ext year’s Oscars will have double the Best Picture nominees, said Russ Britt in MarketWatch, because the out-of-touch “old folks” in the Academy couldn’t “get over the hump of nominating a film based on a comic-book character,” Batman. This “desperate” ploy is designed to boost the ever-sagging ratings of the Oscars telecast, but all the Academy has to do to get people to watch is nominate good, popular films like “The Dark Knight.”
The hope is to get more blockbusters nominated, said Chadwick Martin in Slate’s The Big Money. When “Titanic,” the top-earning film of all time, won Best Picture in 1997, 57 million people tuned in. When the No. 2 earner, “The Dark Knight,” was passed over, 36.3 million watched. Add in the $6.7 million boost a Best Picture nod brings a film, plus promotion and advertising outlays, and this is “Hollywood’s version of a stimulus package.”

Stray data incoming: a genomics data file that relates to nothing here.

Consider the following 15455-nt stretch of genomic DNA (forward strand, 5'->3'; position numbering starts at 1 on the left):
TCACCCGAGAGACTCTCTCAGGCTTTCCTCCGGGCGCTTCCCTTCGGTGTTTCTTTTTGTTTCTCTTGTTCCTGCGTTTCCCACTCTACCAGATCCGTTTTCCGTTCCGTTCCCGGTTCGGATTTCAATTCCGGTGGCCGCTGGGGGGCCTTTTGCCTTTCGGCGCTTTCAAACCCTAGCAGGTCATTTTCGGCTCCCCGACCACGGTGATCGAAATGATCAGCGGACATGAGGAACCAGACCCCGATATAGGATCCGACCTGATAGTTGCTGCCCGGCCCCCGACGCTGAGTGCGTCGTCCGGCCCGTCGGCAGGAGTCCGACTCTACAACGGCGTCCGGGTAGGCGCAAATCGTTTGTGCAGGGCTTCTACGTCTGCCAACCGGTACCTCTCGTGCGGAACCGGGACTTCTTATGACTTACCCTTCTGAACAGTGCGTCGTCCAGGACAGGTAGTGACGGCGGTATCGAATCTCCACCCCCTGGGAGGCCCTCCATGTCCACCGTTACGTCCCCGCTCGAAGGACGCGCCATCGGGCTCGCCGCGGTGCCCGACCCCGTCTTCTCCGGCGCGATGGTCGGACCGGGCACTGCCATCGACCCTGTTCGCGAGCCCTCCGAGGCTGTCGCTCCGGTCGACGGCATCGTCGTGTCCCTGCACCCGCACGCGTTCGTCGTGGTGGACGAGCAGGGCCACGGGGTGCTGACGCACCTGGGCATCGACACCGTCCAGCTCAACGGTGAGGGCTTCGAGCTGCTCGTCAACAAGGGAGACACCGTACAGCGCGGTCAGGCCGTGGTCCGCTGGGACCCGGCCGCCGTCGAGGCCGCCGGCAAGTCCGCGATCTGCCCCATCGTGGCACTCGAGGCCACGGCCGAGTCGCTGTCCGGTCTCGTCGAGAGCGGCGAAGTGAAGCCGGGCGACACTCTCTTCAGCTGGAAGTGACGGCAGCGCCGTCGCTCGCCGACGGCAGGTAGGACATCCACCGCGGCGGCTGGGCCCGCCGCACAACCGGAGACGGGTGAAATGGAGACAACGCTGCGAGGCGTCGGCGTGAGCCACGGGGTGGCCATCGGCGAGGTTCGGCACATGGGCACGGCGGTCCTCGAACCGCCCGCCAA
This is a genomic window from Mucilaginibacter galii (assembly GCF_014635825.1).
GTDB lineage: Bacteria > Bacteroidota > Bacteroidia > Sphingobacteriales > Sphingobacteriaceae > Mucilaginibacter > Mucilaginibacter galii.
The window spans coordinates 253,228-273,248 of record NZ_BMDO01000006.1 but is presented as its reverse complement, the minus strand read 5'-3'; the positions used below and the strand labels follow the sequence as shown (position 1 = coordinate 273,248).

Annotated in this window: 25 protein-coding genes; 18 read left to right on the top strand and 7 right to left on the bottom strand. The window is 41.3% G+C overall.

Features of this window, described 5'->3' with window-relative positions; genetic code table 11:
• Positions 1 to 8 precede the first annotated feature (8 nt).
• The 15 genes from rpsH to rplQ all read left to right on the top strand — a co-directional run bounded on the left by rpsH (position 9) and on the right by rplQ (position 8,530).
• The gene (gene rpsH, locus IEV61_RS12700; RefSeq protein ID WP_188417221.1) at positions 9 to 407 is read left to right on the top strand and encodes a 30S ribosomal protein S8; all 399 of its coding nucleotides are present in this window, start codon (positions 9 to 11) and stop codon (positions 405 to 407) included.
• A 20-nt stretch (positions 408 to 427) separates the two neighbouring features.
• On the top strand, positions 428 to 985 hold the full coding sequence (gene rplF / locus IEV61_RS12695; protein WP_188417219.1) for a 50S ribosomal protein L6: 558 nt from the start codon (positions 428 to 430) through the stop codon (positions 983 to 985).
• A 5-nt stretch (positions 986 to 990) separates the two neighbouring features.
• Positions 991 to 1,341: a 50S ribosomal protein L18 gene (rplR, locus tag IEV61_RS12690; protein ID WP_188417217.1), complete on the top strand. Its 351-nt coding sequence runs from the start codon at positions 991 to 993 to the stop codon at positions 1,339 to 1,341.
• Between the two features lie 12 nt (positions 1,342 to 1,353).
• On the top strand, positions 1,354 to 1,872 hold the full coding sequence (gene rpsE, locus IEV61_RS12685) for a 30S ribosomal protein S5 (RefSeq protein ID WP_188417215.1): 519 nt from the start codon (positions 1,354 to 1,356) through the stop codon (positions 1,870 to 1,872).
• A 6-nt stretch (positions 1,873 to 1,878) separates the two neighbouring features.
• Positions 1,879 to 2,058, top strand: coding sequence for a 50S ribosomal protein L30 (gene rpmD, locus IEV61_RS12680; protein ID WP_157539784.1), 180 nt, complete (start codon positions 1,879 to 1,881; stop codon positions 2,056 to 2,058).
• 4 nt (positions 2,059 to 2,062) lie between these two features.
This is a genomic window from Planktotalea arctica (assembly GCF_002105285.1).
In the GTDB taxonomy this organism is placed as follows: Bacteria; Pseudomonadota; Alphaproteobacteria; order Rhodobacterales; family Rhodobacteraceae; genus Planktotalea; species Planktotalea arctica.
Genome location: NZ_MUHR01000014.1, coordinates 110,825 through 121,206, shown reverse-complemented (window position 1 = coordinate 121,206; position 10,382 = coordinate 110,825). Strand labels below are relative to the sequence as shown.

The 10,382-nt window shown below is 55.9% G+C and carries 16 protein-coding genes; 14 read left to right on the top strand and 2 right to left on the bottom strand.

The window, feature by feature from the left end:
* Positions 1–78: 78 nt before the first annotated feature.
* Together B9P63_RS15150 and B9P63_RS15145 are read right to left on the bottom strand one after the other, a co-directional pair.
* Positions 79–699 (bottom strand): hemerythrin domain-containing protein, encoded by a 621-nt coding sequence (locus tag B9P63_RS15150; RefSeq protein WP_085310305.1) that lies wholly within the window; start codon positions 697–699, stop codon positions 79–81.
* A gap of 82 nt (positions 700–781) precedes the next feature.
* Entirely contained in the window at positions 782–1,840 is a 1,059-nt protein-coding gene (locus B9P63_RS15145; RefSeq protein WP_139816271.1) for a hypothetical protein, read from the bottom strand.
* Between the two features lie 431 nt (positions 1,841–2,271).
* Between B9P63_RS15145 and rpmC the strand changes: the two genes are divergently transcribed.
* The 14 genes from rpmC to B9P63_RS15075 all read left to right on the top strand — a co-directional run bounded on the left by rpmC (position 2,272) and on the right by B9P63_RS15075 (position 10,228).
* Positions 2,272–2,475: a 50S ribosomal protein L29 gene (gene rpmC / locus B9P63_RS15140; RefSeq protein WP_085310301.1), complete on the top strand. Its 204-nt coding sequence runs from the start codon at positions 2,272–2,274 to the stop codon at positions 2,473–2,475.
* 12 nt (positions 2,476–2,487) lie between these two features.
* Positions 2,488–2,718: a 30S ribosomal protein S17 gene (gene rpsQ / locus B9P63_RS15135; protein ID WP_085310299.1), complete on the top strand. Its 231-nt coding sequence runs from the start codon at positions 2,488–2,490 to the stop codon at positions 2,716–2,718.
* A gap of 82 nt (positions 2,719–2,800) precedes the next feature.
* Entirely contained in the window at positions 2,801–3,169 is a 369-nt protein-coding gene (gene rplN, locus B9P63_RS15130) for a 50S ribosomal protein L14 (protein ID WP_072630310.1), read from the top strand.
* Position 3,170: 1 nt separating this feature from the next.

The “marginal boost” a Best Picture nomination gives a studio, said Felix Salmon in Reuters, won’t make up for the “significant devaluation” of the award itself. With 10 films in contention, it could be even easier for the viewership-sinking “small and arty films” favored by the Academy to win, with as little as 15 percent of the vote. If the Academy is smart, this won’t last.
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